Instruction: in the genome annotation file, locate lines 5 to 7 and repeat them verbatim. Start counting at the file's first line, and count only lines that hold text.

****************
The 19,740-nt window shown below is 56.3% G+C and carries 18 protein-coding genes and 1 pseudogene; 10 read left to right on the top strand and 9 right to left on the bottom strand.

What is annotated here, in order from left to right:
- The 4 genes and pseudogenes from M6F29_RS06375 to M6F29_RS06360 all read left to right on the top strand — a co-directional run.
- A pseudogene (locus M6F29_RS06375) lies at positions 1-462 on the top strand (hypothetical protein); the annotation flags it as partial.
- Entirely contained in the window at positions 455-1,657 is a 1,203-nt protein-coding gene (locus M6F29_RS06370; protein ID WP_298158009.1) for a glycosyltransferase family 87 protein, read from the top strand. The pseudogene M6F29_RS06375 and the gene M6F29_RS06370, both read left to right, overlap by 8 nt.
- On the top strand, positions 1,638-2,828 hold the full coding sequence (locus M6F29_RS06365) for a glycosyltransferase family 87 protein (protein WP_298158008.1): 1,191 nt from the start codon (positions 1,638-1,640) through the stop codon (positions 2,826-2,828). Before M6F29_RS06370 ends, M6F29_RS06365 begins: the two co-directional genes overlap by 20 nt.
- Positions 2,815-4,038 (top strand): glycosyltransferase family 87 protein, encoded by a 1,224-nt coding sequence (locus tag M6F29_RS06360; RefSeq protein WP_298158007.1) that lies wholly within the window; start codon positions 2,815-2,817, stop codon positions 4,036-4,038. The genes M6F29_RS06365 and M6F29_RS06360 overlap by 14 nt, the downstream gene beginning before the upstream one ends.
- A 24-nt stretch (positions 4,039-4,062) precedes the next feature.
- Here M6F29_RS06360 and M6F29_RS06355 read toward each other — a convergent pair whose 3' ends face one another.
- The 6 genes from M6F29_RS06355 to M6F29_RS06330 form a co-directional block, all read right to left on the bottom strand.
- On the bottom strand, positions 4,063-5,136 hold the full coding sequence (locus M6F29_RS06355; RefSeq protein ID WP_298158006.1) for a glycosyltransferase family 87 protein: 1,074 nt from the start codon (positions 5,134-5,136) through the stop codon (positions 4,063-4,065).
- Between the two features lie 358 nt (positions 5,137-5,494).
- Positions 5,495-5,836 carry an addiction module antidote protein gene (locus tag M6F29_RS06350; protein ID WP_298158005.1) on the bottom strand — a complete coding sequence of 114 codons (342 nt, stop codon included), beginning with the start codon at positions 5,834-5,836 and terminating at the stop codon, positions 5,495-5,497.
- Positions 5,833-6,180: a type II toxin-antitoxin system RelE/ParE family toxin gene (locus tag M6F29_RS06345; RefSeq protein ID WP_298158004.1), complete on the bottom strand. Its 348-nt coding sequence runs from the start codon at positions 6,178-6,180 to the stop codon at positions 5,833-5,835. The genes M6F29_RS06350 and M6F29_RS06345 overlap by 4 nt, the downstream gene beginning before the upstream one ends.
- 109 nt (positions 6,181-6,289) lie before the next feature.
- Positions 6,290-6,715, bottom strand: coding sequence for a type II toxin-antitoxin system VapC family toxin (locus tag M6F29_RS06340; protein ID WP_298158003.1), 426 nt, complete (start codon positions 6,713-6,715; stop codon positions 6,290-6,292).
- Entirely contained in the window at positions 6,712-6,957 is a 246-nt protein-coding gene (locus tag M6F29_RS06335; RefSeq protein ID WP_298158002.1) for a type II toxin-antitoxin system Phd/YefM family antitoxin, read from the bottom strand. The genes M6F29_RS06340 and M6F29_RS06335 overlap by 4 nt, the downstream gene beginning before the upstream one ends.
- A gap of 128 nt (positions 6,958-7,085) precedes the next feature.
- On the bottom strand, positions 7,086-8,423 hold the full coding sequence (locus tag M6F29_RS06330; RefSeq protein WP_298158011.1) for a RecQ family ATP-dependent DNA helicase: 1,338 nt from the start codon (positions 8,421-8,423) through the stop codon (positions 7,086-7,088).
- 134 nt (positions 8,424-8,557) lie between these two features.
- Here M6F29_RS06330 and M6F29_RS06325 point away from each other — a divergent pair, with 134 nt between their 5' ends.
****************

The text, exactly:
- Entirely contained in the window at positions 455-1,657 is a 1,203-nt protein-coding gene (locus M6F29_RS06370; protein ID WP_298158009.1) for a glycosyltransferase family 87 protein, read from the top strand. The pseudogene M6F29_RS06375 and the gene M6F29_RS06370, both read left to right, overlap by 8 nt.
- On the top strand, positions 1,638-2,828 hold the full coding sequence (locus M6F29_RS06365) for a glycosyltransferase family 87 protein (protein WP_298158008.1): 1,191 nt from the start codon (positions 1,638-1,640) through the stop codon (positions 2,826-2,828). Before M6F29_RS06370 ends, M6F29_RS06365 begins: the two co-directional genes overlap by 20 nt.
- Positions 2,815-4,038 (top strand): glycosyltransferase family 87 protein, encoded by a 1,224-nt coding sequence (locus tag M6F29_RS06360; RefSeq protein WP_298158007.1) that lies wholly within the window; start codon positions 2,815-2,817, stop codon positions 4,036-4,038. The genes M6F29_RS06365 and M6F29_RS06360 overlap by 14 nt, the downstream gene beginning before the upstream one ends.